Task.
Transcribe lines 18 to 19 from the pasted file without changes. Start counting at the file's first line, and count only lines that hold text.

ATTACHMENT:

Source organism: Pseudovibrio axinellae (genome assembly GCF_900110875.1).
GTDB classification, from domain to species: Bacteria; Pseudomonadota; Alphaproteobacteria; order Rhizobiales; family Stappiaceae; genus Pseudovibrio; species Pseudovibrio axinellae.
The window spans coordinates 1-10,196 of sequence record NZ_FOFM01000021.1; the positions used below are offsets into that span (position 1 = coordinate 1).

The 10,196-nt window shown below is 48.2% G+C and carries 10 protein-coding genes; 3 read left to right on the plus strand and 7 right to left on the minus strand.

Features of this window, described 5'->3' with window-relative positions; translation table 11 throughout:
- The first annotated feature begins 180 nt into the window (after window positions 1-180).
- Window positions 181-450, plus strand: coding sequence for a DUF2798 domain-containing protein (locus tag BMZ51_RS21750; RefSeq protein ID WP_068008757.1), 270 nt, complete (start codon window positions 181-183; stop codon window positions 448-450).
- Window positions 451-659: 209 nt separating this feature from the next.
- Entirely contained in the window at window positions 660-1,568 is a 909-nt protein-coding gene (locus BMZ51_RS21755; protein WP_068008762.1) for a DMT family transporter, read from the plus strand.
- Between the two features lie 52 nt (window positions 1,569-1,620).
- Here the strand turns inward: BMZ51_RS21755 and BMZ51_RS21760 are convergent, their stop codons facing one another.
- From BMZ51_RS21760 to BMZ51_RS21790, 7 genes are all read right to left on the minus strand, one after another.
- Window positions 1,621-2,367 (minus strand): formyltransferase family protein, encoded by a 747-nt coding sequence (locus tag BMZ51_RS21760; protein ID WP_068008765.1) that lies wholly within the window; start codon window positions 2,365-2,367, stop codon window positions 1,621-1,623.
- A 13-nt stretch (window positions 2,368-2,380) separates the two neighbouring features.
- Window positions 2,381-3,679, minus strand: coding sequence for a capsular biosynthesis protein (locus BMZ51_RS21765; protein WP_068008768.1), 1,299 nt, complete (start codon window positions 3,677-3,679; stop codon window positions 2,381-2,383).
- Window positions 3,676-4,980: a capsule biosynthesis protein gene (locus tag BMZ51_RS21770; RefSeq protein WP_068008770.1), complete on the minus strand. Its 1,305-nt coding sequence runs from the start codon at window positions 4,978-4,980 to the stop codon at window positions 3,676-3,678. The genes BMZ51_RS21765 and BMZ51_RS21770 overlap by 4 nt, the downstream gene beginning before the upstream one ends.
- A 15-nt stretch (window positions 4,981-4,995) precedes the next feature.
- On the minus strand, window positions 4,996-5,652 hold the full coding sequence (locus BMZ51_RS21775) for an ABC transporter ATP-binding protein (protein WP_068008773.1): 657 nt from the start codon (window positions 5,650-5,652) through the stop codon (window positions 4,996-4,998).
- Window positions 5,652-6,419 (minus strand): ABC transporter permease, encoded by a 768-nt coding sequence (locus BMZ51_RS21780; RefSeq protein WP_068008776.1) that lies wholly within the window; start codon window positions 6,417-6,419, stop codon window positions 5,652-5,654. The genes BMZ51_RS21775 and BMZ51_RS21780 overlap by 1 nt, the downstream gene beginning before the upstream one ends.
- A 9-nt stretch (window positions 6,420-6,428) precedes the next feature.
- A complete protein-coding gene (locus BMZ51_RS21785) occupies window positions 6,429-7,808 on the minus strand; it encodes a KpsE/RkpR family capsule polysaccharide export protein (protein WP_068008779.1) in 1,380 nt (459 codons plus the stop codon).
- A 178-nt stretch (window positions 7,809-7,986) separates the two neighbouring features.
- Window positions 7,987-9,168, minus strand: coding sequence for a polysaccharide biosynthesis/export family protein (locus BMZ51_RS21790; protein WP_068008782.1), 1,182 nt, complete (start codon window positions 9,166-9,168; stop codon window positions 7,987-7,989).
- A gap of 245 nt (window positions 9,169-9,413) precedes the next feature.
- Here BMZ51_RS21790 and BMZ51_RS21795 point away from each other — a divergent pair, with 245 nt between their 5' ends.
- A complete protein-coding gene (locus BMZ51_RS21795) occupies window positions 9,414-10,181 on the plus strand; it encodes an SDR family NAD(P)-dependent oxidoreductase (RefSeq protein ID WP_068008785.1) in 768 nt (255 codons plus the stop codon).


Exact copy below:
- On the minus strand, window positions 4,996-5,652 hold the full coding sequence (locus BMZ51_RS21775) for an ABC transporter ATP-binding protein (protein WP_068008773.1): 657 nt from the start codon (window positions 5,650-5,652) through the stop codon (window positions 4,996-4,998).
- Window positions 5,652-6,419 (minus strand): ABC transporter permease, encoded by a 768-nt coding sequence (locus BMZ51_RS21780; RefSeq protein WP_068008776.1) that lies wholly within the window; start codon window positions 6,417-6,419, stop codon window positions 5,652-5,654. The genes BMZ51_RS21775 and BMZ51_RS21780 overlap by 1 nt, the downstream gene beginning before the upstream one ends.